Metformin May Prevent Apoptotic Events Prior to Ischemic Reperfusion Injury

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Metformin alleviated increases in protein carbonyl content increases and decreases in nitrate levels.
Metformin alleviated increases in protein carbonyl content increases and decreases in nitrate levels.

HealthDay News — Metformin has therapeutic potential as a post-ischemic conditioning agent, according to a study published online in Cardiovascular Therapeutics.

Rajesh Ramachandran, PhD, and Mini Saraswathy, PhD, from the University of Kerala in Thiruvananthapuram, India, examined the role of metformin in preventing apoptotic events preceding ischemic reperfusion injury and its effect on apoptotic markers.

The researchers found that postconditioning with metformin at a concentration of 2.5 µg/mL effectively maintained cell viability and membrane stability of H9C2 cardiomyoblast cells after ischemic injury. The authors established a decrease in apoptosis cell death via fluorescent staining and Annexin V/FITC flow cytometric analysis. The DNA fragmentation and comet length were significantly reduced in metformin-treated ischemic cells (P =.0001).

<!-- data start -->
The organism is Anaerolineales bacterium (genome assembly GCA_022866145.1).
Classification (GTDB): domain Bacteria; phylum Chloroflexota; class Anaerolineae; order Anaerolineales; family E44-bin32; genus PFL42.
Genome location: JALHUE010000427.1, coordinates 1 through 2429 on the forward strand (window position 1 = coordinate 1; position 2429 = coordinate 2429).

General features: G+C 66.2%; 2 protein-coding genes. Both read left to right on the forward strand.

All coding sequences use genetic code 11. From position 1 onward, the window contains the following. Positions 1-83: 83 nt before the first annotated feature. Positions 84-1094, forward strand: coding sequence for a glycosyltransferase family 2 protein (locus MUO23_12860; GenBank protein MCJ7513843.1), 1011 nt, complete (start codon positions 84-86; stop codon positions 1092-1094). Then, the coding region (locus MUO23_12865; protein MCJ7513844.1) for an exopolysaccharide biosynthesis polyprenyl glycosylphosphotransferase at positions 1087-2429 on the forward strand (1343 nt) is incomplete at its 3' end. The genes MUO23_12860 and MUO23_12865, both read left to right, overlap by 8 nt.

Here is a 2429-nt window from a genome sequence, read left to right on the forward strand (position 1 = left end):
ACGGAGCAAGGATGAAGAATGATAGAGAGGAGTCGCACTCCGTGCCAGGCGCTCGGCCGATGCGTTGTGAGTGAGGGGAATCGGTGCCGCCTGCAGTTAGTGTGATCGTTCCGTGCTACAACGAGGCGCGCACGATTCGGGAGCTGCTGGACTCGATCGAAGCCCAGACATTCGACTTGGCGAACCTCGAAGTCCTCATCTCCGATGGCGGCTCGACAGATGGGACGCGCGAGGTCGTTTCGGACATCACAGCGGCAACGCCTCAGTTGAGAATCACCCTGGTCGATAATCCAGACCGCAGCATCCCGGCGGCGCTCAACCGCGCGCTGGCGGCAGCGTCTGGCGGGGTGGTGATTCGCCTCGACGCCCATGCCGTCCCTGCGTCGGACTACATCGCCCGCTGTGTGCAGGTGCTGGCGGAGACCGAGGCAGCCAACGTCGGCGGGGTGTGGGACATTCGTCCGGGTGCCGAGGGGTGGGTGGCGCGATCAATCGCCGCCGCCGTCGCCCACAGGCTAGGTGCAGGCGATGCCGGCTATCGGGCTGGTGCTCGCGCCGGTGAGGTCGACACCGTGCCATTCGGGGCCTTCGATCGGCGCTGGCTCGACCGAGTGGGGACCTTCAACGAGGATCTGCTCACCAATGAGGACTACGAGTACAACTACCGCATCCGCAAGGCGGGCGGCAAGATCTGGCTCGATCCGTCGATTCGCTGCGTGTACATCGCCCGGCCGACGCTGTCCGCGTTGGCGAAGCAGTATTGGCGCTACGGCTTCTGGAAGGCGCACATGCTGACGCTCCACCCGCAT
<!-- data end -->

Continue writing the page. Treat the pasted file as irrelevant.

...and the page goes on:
After ischemic injuries, there was an increase in protein carbonyl content and a decrease in nitrate levels, which were alleviated by treatment with metformin. Metformin treatment also enhanced wound closure. Apoptotic proteins such as FASL and anti-apoptotic proteins such as BcL2, BcL, XL, and p21 were synchronized by metformin.

"The results envisage therapeutic potential of metformin as a post-ischemic conditioning agent," the authors wrote.

Reference

Ramachandran R, Saraswathy S. Post conditioning with metformin attenuates apoptotic events in cardiomyoblasts associated with ischemic reperfusion injury [published online June 23, 2017]. Cardiovasc Ther. doi:10.1111/1755-5922.12279

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